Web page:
What it's about:
Loosely based on the Stephen King fantasy series, The Dark Tower tells the story of Jake, a teenager whose visions of another world may be written off as a sign of madness by his parents, doctors, teachers and friends but when a series of events leads him to that other world, he comes face to face with his visions brought to life: an eternal battle of good and evil between the The Man in Black who wants to bring darkness and death to multiple worlds and Roland, the last Gunslinger, the one man who could stop him. At the centre of their conflict is the Dark Tower, a single structure that lies at the centre of reality and is the only thing standing between the Multiverse and whatever darkness lies outside it.
What we thought:
Spanning three decades, seven novels, a number of spin-off books, comics and thousands upon thousands of pages, The Dark Tower is undoubtedly Stephen King's magnum opus. It's so monolithic, in fact, that The Dark Tower touches on many other King properties along the way and even draws the author himself into the story. It's the sort of thing that makes Game of Thrones look positively brief and self-contained in comparison.
Turning The Dark Tower into a multi-season HBO series might be able to capture the sheer scope of King's masterwork but, even then, loads would have to be left out. The seemingly insurmountable trouble of adapting the thing certainly explains why it's been in development hell for years. Not too long ago, an audacious and undoubtedly risky solution was finally reached. The Dark Tower would consist of a long-running premium-cable TV show and a series of movies that would intertwine and interact in a way that would make it arguably the most ambitious project ever undertaken by Hollywood.
Apparently, this insane idea has never been fully abandoned and there are still rumblings of a Dark Tower series being planned for one of the premium cable companies. That is, however, all very much up in the air and seems to have been intentionally sabotaged by The Dark Tower film that we do have. Not only is the film a sequel of sorts to the novels – thanks for the spoiler, guys! - but it wouldn't so much introduce the world of The Dark Tower, so much as tell the whole story of Roland and the Man in Black. All in ninety minutes!
For what it's worth, I have read the first three novels in the series to date and I do intend to get back to it as some point in the future – though, considering just how huge the whole thing is, I wouldn't hold my breath. As such, I certainly don't know the whole story of The Dark Tower but I know enough to know that the film is both a terrible adaptation of its source material and a woefully incompetent piece of filmmaking in its own right.
The ambition and far-reaching ideas of the original series are mostly replaced with a borderline incoherent plot that wonders all over the place before reaching an anti-climactic ending that may leave plenty of space for sequel movies but points to none of the expansive world-building that was suggested by the long-promised cross-platform adaptation or the novels themselves. There are some decent action scenes along the way and things start off promisingly enough with the classic King staple of the misunderstood kid uncovering a creepy world just below the surface of our world but the only thing that otherwise saves the movie from being a total write off is some typically great work from Messrs. Elba and McConaughy – who do the best they can with thread-bare characterisation.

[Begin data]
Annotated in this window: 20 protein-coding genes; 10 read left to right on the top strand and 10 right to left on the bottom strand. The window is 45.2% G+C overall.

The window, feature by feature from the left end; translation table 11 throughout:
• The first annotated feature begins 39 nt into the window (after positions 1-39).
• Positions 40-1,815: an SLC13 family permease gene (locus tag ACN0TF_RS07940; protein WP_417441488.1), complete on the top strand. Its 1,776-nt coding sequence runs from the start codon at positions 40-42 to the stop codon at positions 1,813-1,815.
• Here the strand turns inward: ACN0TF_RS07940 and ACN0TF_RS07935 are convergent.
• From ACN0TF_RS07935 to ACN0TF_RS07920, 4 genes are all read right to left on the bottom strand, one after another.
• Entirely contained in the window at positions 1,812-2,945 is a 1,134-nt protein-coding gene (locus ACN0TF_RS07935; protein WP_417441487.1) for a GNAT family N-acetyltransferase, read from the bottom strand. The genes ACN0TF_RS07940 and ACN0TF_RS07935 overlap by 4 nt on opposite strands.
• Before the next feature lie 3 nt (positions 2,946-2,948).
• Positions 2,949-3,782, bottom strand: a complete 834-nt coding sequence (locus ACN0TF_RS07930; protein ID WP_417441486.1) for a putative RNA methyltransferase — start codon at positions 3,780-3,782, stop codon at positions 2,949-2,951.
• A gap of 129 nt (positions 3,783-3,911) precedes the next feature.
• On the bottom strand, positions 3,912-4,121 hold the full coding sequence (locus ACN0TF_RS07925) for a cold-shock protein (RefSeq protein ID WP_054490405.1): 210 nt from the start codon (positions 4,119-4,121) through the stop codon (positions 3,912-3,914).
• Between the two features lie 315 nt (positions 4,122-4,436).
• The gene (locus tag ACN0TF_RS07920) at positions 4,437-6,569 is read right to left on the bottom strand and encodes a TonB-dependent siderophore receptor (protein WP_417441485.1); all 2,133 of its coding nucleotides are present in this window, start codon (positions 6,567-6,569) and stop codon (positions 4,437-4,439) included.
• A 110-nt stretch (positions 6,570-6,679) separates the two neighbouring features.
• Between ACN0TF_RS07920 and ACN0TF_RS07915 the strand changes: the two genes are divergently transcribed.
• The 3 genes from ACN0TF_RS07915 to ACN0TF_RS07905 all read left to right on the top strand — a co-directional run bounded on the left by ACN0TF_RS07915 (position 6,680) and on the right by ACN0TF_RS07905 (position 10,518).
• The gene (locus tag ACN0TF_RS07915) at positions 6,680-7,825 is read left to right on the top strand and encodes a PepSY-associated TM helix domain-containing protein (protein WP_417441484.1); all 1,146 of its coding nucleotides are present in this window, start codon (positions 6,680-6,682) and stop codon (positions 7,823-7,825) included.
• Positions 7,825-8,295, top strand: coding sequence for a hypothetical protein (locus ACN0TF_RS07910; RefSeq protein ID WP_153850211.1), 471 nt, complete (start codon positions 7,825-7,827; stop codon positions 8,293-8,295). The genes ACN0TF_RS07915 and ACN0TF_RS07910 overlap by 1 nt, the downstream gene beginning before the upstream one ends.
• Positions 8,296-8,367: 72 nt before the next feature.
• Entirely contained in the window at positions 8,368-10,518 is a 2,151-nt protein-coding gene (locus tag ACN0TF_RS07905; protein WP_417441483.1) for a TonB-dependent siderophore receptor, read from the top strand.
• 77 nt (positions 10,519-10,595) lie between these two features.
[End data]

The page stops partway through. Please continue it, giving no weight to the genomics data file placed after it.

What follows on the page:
The film basically plays out like a particularly rubbish pilot to a 1990s network sci-fi show with bigger names and slightly better effects. It's unclear whether this is actually launching an HBO-style TV series but, despite apparently telling its entire story in a simultaneously breathless and boring ninety minutes, it still feels like a misjudged TV pilot of an episodic TV show that tells the stories of a cowboy and his plucky sidekick in a slightly fantasy-tinged universe. This ain't The Dark Tower – hell it ain't even barely a movie!
It's especially unfortunate for The Dark Tower that between my seeing it and writing this review, I had the privilege to see the epic finale to the current season of Game and Thrones and the final episodes of Mark Frost and David Lynch's jaw-droppingly ambitious, esoteric and thoroughly brilliant return to Twin Peaks. With this level of genre storytelling on display on the small screen (though good luck figuring out exactly which genre Twin Peaks falls into), there is simply no excuse for a major, studio-backed blockbuster to feel this old-school-televisual, this inane and this shoddily put together. Hell, say what you want about even the worst superhero films, none of them – save for maybe Suicide Squad – have felt this half-assed.
It's no real surprise to find franchise-killer Akiva Goldsman's (Batman and Robin, Rings, Transformers 5, Insurgent) name attached to the film's screenplay but, really, what are such a talented cast doing being associated with something this obviously sub-par? Worse, why would Danish director, Nocolaj Arcel, follow up his widely loved A Royal Affair and make his English-language directorial debut with something that looks this utterly compromised from the get go?
This isn't the film that Dark Tower fans have been waiting decades for and, based on the paltry marketing the film has received, one can only assume that everyone involved in making it feel the same.